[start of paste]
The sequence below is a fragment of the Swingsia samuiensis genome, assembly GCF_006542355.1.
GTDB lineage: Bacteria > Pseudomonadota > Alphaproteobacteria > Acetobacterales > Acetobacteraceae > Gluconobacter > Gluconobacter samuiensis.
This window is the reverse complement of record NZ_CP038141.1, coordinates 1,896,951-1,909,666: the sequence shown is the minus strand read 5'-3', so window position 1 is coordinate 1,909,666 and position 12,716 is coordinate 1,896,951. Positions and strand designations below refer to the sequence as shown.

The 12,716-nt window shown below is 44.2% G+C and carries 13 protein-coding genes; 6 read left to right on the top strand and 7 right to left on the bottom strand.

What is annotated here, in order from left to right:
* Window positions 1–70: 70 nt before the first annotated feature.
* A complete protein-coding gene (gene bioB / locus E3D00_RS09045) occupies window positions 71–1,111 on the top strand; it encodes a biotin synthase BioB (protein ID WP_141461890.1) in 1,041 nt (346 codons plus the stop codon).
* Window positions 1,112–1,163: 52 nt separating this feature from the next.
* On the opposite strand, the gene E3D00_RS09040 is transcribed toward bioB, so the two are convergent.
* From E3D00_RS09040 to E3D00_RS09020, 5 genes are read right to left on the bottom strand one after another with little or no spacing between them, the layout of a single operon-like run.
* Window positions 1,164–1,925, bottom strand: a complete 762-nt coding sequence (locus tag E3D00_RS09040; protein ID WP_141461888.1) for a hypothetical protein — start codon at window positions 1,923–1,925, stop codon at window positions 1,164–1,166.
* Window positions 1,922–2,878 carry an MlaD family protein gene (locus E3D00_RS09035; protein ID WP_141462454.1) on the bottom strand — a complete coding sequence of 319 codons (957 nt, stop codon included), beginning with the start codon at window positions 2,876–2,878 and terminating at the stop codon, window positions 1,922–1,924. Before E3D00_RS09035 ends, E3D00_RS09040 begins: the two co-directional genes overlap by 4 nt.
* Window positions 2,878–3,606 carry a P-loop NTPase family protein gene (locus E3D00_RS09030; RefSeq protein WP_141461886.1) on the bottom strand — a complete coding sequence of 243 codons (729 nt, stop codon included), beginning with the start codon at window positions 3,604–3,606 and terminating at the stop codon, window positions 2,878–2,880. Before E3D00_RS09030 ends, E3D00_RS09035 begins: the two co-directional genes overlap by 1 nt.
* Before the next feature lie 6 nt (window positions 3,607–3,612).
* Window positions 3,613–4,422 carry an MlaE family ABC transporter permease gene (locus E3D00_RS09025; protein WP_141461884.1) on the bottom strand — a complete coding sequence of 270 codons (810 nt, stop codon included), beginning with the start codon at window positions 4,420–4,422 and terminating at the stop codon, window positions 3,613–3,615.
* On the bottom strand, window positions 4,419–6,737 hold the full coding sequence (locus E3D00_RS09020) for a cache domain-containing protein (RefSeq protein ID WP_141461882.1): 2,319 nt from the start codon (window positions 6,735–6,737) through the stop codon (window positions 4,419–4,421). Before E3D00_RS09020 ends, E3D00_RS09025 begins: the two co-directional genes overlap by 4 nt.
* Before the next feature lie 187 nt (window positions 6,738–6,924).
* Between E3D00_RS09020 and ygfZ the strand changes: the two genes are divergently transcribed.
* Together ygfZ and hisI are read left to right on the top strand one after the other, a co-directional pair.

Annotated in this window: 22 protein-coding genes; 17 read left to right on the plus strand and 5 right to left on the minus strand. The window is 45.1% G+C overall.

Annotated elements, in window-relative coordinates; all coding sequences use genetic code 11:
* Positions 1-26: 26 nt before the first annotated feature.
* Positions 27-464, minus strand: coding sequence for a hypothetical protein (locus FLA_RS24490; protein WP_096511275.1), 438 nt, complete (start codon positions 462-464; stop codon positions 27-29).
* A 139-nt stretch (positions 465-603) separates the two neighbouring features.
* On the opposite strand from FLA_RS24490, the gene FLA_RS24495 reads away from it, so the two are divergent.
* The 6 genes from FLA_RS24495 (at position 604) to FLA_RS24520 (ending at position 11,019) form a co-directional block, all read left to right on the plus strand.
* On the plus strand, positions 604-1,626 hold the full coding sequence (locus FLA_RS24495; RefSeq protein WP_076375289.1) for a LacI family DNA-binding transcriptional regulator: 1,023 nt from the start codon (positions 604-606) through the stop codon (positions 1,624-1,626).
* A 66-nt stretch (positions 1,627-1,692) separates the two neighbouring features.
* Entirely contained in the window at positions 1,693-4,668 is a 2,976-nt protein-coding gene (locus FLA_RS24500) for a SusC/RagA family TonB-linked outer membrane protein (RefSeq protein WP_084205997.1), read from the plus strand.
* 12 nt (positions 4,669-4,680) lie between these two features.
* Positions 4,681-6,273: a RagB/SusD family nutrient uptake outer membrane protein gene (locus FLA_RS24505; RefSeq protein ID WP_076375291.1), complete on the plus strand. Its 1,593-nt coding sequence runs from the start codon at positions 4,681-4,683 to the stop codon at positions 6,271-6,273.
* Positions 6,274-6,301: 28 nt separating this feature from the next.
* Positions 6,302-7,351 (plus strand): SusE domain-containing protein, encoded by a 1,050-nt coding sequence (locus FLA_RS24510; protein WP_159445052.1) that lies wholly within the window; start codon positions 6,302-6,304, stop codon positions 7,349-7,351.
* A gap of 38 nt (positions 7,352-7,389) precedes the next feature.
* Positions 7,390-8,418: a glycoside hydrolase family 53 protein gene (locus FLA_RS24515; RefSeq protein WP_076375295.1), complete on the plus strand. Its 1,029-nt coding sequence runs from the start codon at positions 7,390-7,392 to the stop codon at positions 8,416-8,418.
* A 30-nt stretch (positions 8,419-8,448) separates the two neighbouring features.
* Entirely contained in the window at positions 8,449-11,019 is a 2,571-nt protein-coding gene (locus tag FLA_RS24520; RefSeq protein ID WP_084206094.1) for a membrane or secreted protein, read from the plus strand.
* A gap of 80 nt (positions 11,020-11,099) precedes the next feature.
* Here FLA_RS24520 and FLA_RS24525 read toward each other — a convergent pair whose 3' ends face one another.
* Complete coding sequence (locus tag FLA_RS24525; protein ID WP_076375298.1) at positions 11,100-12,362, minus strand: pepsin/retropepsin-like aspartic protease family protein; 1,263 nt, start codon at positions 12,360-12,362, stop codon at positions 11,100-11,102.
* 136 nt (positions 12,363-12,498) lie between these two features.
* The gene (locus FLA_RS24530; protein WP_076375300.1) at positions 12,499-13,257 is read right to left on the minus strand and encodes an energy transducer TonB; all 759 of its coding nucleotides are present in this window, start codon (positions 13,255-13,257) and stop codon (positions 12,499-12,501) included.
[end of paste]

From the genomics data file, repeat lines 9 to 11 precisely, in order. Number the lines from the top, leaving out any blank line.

* On the opposite strand, the gene E3D00_RS09040 is transcribed toward bioB, so the two are convergent.
* From E3D00_RS09040 to E3D00_RS09020, 5 genes are read right to left on the bottom strand one after another with little or no spacing between them, the layout of a single operon-like run.
* Window positions 1,164–1,925, bottom strand: a complete 762-nt coding sequence (locus tag E3D00_RS09040; protein ID WP_141461888.1) for a hypothetical protein — start codon at window positions 1,923–1,925, stop codon at window positions 1,164–1,166.